Ed Friendly

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Ed Friendly
Ed Friendly.jpg
Born
Edwin Samson Friendly, Jr.[1]

April 8, 1922
DiedJune 17, 2007(2007-06-17) (aged 85)
NationalityAmerican
OccupationTelevision producer
Years active1949-2005
Known forCo-creating/creating and developing Rowan & Martin's Laugh-In, Little House on the Prairie, and Backstairs at the White House
Spouse(s)Paula Zinnemann (2003 - 2007) (his death)
Natalie Brooks Coulson [1] (1952 - 2002) (her death) (2 children)

Edwin "Ed" Samson Friendly Jr.[1] (April 8, 1922 – June 17, 2007) was an American television producer. He was responsible for creating the television programs Rowan & Martin's Laugh-In, Little House on the Prairie, and Backstairs at the White House.[2]

Born in New York City, Ed Friendly served with the United States Army in the Pacific Theater of Operations during World War II. After the war, he worked at the advertising agency of Batten, Barton, Durstine & Osborn. He began his television career in 1949, working for ABC as director of sales before moving to CBS as a contract producer and then, in 1959, to NBC as vice president of special programs.[2]

Friendly moved to California in 1967 and formed his own production company, Ed Friendly Productions, Inc. He received the Western Heritage Award from the National Cowboy Hall of Fame in 1975 for Little House on the Prairie and in 1978 for Peter Lundy and the Medicine Hat Stallion, an adaptation of the 1972 children's novel San Domingo, the Medicine Hat Stallion by Marguerite Henry.

Thoroughbred horse racing[edit]

Friendly was introduced to thoroughbred horse racing ownership in 1970 when he bought a racehorse in partnership with his close friend Lorne Greene. He subsequently expanded his racing interest, partnering with his first wife, Natalie, in a large stable of horses. Some of their successful horses include:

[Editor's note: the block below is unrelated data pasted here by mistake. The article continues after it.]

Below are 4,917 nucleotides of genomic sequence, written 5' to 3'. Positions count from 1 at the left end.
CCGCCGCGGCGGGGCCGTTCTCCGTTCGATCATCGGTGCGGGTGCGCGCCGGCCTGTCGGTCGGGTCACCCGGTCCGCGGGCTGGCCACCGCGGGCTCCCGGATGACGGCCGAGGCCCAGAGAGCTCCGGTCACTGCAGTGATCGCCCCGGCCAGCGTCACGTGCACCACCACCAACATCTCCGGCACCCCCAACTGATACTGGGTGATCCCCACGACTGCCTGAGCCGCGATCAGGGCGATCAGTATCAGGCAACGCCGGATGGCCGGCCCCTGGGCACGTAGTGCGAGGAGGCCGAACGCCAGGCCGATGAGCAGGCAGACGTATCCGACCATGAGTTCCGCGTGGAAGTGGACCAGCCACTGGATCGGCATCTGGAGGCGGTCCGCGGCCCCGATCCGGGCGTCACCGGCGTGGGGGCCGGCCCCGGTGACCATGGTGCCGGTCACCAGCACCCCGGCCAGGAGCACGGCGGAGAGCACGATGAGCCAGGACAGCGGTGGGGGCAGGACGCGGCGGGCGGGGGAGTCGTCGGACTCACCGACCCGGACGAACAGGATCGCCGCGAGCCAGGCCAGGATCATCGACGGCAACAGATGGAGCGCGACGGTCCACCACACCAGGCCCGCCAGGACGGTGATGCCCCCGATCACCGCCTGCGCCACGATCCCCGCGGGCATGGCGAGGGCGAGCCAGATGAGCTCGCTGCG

A founding member of the National Thoroughbred Association, Friendly established the Thoroughbred Owners of California in 1993.[3] He also served as the president of California Horsemen's Benevolent and Protective Association.[4]

Personal/Family life[edit]

Friendly married the former Natalie Brooks Coulson[1] on January 31, 1952; the couple remained married for 50 years, until her death on May 9, 2002. With his wife Natalie, Friendly was well known on the Southern California Thoroughbred racing circuit. Among his successful horses were Friendly Michelle, Gray Slewpy and Vivid Angel. He had purchased his first racehorse about 1970 in partnership with his close friend, actor Lorne Greene, and later often owned more than 60 horses at a time.[2] They had 2 children; their daughter, Brooke Friendly,[5] is the director of the Ashland Center for Theatre Studies at Southern Oregon University. Their son Edwin S. Friendly III, who is known as "Trip", is a former Ticketmaster International executive who had been developing projects with his father.[2] After his first wife's passing, Friendly married the former Zinemann on November 27, 2003; they remained married until his death.

Death[edit]

Friendly died in 2007 at his home in Rancho Santa Fe, California [2] He was survived by his second wife, Paula, his children, and three granddaughters.[5]

References[edit]

  1. ^ a b c d "Natalie (Brooks) Coulson Friendly Obituary". geni.com. Retrieved February 6, 2018.
  2. ^ a b c d e Los Angeles Times, "Ed Friendly, 85; helped bring 'Laugh-In' and 'Little House' to TV" June 20, 2007
  3. ^ TOC co-founder Friendly dies, by Matt Hegarty, from the Daily Racing Form; published June 21, 2007; archived at the National Thoroughbred Racing Association; retrieved November 3, 2013
  4. ^ California Breeder/Owner Ed Friendly Dies, at BloodHorse.com; published June 22, 2007; retrieved November 3, 2013
  5. ^ a b "LA Times Obituary: Natalie B. Friendly". Los Angeles Times (www.legacy.com). May 19, 2002. Retrieved February 6, 2018.

External links[edit]